Perconte also learned from Yankees manager Billy Martin despite having never played for him. He says that even from the opposite clubhouse, he admired the fact that Martin “always seemed like he was a step ahead of everyone else.” Perconte’s admiration of Martin makes sense given his own approach as a manager, where he focuses on motivation and strategy instead of getting players to submit blindly to his will.
“If you give the players the resources and opportunity while maintaining focus on the fun,” says Perconte. “They’ll fall in love with the game and happily put in the work.”
Ferrer says that while maintaining a competitive edge is essential for managers to get the most out of their players, it will often cause managers to lose sight of what their job is really all about. Managers will suddenly focus more on winning than helping kids get better at a sport they love.
“It’s easy to forget that at the end of the day, a manager is a teacher,” Ferrer says. “I am teaching them how to play the game and how to improve their skills. Obviously, I want to win but that’s not what this is about.”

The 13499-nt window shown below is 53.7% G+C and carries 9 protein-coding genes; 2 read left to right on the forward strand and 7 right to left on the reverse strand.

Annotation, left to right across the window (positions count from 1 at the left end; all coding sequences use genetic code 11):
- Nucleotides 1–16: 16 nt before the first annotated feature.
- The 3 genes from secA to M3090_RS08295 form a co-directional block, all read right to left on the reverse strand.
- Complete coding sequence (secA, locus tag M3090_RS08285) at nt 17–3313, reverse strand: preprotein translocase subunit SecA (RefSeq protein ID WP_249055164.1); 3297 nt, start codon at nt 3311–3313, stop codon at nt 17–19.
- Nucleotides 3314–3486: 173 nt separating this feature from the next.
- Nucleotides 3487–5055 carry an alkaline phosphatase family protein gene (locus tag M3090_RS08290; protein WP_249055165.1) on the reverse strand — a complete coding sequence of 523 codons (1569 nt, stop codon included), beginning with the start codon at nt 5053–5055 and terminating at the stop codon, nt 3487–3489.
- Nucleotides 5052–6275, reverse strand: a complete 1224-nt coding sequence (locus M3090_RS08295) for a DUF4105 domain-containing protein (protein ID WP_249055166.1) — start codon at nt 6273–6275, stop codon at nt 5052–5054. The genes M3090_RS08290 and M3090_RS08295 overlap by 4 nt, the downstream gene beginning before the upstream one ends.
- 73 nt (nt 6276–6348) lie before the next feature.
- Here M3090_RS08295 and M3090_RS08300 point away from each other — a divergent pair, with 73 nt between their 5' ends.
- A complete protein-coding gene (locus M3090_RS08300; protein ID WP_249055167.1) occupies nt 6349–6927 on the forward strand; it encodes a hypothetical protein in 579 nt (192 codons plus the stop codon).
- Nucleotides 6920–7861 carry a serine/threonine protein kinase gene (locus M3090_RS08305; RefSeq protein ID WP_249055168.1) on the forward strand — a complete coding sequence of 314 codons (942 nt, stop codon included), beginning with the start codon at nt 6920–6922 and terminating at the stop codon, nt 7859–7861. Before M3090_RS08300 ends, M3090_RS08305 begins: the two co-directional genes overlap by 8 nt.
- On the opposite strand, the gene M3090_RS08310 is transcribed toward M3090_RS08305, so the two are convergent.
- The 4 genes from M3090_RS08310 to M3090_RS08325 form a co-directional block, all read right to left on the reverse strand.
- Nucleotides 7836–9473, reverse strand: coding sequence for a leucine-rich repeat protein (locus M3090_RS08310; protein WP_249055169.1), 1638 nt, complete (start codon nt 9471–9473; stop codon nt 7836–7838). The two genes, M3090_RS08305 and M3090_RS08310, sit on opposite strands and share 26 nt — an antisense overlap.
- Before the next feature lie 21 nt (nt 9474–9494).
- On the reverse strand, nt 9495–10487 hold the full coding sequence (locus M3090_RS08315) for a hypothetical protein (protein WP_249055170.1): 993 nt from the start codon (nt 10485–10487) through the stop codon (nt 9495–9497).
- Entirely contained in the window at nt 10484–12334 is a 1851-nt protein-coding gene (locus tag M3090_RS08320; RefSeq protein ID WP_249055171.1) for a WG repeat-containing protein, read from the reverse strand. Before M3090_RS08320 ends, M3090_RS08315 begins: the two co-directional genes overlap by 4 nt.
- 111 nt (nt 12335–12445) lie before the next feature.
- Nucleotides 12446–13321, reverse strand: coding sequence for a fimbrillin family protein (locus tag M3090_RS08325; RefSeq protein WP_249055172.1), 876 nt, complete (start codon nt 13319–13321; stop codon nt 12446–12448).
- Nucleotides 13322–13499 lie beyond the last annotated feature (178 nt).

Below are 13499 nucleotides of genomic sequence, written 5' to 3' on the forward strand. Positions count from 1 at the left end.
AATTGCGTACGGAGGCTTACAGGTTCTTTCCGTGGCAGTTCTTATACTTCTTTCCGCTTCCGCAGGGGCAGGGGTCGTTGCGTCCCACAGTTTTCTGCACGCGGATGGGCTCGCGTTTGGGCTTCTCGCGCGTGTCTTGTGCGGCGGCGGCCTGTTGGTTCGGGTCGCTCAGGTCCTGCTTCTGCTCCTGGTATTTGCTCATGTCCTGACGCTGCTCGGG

Ferrer is comfortable saying this because he’s played in situations where it wasn’t about fun. Growing up in Puerto Rico, Ferrer says that nearly every kid who played baseball had their sights set on making it to the pros and that desire often overshadowed everything else, including loving the game. He felt the pressure from a young age and while he was fortunate to live out his dream and play professional baseball, most of the kids he played with didn’t.
Perconte seconds Ferrer’s sentiments and thinks he’s found the source of the problem, an assumption that makes an ass out of a lot of coaches.
“They think the game should automatically fun or they assume that if a kid is talented the game is automatically fun,” Perconte explains. “That’s not true.”
Of course, Perconte and Ferrer can never fully understand the plight of the average joe little league manager, as their time in Major League Baseball gives them their own unique opportunities and burdens. But at the end of the day, the relative fame and insight they have from their days in the pros don’t take away from the fact that just like most youth baseball managers, they’re just trying their best to get their players to reach their full potential without taking away the fun.